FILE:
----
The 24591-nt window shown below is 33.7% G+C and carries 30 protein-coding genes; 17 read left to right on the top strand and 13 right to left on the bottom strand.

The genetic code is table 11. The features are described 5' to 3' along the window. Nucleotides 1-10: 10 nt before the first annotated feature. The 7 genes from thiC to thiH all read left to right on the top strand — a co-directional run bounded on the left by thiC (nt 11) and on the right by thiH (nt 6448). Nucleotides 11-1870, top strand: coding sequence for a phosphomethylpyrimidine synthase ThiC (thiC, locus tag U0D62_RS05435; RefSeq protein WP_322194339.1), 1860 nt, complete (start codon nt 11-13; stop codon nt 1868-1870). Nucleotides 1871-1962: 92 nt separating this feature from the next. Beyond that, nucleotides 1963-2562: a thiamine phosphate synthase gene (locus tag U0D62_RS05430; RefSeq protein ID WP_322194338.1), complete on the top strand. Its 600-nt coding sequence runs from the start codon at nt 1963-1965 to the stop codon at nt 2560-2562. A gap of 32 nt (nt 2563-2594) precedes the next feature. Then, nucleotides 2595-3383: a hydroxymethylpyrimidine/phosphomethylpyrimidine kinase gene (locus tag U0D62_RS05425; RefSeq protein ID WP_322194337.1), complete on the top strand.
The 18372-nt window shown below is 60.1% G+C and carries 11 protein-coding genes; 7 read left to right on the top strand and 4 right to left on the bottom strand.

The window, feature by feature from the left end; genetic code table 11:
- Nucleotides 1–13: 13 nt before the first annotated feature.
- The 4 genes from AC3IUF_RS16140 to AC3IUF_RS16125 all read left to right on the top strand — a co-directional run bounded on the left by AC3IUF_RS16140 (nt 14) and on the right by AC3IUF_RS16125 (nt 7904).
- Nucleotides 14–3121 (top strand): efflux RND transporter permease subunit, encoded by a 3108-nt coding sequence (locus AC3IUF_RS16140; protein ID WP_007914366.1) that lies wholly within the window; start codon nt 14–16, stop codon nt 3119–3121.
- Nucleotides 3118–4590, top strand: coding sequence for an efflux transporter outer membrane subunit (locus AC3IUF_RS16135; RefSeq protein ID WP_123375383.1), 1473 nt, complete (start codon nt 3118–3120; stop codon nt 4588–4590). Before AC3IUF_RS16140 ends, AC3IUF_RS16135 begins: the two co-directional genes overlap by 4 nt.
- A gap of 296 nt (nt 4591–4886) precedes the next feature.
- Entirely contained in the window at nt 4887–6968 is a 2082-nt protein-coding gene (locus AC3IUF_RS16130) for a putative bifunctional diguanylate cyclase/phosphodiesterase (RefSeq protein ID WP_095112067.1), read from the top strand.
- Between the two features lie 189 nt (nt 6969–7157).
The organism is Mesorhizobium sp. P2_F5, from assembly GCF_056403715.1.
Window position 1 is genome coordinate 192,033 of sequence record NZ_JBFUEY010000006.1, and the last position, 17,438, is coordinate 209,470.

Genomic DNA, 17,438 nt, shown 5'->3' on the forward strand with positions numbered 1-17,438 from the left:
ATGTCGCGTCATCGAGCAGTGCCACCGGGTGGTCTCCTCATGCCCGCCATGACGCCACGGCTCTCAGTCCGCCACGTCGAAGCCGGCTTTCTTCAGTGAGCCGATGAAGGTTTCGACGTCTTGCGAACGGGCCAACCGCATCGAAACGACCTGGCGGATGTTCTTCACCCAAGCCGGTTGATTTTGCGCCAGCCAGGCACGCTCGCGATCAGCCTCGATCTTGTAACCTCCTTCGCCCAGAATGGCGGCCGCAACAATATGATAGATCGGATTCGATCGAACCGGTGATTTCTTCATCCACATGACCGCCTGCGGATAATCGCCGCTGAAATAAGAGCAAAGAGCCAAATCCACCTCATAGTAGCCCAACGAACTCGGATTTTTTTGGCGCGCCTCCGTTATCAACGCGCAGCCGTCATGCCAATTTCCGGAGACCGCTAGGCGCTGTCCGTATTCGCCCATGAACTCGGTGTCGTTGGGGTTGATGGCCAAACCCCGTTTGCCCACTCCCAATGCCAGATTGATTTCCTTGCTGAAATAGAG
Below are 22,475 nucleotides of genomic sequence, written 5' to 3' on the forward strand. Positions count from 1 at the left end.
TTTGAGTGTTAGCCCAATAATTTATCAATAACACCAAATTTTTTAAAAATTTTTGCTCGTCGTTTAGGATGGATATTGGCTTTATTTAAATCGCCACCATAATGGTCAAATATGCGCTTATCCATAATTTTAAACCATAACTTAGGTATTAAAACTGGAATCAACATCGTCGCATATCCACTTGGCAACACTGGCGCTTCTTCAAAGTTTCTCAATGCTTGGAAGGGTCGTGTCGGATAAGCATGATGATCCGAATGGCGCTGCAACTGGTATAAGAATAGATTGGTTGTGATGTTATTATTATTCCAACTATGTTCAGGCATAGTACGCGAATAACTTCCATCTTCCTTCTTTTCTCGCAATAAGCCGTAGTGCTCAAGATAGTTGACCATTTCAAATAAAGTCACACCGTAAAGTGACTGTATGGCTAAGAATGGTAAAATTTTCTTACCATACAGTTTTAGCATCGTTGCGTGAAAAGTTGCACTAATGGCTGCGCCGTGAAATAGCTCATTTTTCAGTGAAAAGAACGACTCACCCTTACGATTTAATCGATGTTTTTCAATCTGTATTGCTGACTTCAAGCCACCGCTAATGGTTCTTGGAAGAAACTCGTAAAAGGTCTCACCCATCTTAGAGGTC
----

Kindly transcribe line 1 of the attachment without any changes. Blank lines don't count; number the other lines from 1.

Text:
The 24591-nt window shown below is 33.7% G+C and carries 30 protein-coding genes; 17 read left to right on the top strand and 13 right to left on the bottom strand.